When Sony Pictures’ “The Unholy” hits theatres on Good Friday, April 2, its ghastly babies may very well enter the realm of creepiest movie dolls.
As part of a Scottish tradition, the totems were crafted by production designer Felicity Abbott for burial at the end of fields by Celtic farmers for good fortune.
The plan, as explained by the film’s director Evan Spiliotopoulos, was for “the dolls to absorb all the negative energy in the field, and everything would be cleansed.”
The film is based on James Herbert’s horror novel “Shrine,” published in 1983, about a tree with mystical healing powers.
The film added a mysterious twist to the traditional Scottish ritual by concentrating on a mute girl who suddenly begins to hear when she visits the tree.
Director Felicity Abbott
Felicity Abbott, who was nominated for an AACTA for her work on the Blumhouse science fiction action thriller UPGRADE.
It was recently honoured with the New Zealand Television Award for Best Production Design for her contribution to the Working Title UK production of THE LUMINARIES.
The 6-part miniseries is based on Eleanor Catton’s Man Booker prize-winning novel, The Goldrush, which is an epic tale of love, murder, and retribution set in New Zealand during the 1860s.
Her Previous Work
Prior projects of hers include the 2014 period film THE OUTLAW MICHAEL HOWE, for which she won the Australian Production Design Guild (APDG) Award for Best Production Design.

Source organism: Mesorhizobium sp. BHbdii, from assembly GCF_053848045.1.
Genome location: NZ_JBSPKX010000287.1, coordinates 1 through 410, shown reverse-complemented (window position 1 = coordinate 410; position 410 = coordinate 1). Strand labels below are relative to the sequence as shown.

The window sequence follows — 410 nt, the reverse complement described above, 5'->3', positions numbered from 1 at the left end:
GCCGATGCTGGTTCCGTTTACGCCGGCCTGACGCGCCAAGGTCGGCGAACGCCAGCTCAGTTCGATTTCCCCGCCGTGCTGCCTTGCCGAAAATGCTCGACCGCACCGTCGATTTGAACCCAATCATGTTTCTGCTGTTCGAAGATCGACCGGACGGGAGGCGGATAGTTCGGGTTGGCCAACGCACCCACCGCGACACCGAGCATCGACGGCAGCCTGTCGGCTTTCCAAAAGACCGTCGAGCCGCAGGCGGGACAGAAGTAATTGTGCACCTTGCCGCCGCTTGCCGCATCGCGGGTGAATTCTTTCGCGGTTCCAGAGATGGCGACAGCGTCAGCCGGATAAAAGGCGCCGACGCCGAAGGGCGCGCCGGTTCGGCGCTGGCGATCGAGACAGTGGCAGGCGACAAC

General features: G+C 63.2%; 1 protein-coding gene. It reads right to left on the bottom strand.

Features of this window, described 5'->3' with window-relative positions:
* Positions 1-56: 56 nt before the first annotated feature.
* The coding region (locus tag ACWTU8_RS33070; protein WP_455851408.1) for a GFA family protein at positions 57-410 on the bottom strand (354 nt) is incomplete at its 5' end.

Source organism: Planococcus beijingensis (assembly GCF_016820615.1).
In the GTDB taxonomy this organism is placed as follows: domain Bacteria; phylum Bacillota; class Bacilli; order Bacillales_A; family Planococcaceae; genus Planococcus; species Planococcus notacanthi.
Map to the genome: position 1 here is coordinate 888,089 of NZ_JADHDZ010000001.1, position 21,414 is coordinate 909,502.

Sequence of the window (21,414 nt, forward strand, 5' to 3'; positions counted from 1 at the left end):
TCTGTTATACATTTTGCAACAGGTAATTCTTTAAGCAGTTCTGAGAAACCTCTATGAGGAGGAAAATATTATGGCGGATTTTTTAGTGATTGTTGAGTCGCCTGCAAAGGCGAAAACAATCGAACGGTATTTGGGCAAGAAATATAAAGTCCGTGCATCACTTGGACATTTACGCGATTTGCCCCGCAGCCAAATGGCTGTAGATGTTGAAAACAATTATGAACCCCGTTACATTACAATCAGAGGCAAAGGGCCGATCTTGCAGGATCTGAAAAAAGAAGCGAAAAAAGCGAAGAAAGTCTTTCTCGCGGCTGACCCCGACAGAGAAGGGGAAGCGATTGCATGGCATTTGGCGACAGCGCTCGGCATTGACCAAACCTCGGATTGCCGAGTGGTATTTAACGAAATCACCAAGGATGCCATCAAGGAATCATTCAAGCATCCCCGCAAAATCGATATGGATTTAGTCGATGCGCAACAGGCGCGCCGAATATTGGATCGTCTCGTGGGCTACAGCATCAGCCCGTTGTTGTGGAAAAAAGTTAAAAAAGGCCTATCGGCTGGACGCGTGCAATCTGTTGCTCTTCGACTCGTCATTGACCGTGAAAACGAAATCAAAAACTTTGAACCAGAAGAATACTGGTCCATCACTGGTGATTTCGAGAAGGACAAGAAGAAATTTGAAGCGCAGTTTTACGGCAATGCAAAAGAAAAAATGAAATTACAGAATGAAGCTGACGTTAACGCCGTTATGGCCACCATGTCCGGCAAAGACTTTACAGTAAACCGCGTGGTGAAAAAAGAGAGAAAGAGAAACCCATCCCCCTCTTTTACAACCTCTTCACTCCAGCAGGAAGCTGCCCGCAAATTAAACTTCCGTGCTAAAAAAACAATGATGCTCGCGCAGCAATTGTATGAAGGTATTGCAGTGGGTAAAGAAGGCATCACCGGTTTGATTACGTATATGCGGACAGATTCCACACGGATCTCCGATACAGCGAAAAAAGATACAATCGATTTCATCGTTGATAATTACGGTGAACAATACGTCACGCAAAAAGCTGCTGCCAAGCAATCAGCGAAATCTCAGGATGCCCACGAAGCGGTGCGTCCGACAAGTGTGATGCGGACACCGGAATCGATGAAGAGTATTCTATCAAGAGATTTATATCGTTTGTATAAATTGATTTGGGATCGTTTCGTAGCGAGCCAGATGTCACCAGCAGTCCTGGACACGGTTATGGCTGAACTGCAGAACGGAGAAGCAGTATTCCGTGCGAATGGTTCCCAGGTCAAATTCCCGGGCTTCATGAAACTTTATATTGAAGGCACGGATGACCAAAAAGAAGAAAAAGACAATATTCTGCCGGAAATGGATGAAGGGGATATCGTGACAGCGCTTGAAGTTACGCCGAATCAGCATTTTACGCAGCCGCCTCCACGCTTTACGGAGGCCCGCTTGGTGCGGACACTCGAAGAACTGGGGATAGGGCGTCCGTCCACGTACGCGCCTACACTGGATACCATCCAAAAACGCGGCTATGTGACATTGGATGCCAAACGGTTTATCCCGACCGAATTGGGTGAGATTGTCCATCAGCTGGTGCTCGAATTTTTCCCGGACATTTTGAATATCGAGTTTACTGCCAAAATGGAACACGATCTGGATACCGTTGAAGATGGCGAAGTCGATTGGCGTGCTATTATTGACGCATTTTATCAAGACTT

And last year’s LADIES IN BLACK, a story set in the summer of 1959 from director Bruce Beresford (Driving Miss Daisy, Mao’s Last Dancer, Black Robe).
Having worked as a production designer on highly acclaimed films like REDFERN NOW (produced by Australian business Blackfella Films).
And MY PLACE (a 26-part epic for Matchbox – NBC Universal), Felicity has considerable experience working across a variety of genres and time periods.
‘The Unholy’ Film Review
Satanic counter-programming for the religious horror devoted is available in the form of The Unholy just in time for Easter.
Nearly a decade after being drawn into a dybbuk haunting in The Possession, Jeffrey Dean Morgan reunites with Sam Raimi’s Ghost House Pictures.
In a story that tills the soil of Massachusetts for its history of charred witches and, this time around, draws on Catholic demonology instead of Jewish folklore.
The film has an intriguing beginning, but it becomes increasingly overblown and corny as it spends too much time on establishing atmosphere and people and too little on getting to the first fatality.
It also relies heavily on recycled plot devices that have been used successfully in everything from the Ringu series to the Conjuring films.
This is an average effort that relies more on production values than innovation, much like the rest of Ghost House’s output in the years since Raimi himself directed the wickedly amusing Drag Me to Hell in 2009.
(The 2016 house-invasion thriller Don’t Breathe was the main exception.) Even though most of his writing credits have been for longer Disney movies.
Evan Spiliotopoulos makes a watchable but unremarkable transition into the director’s chair with The Unholy. The introduction of even this single change is already noteworthy.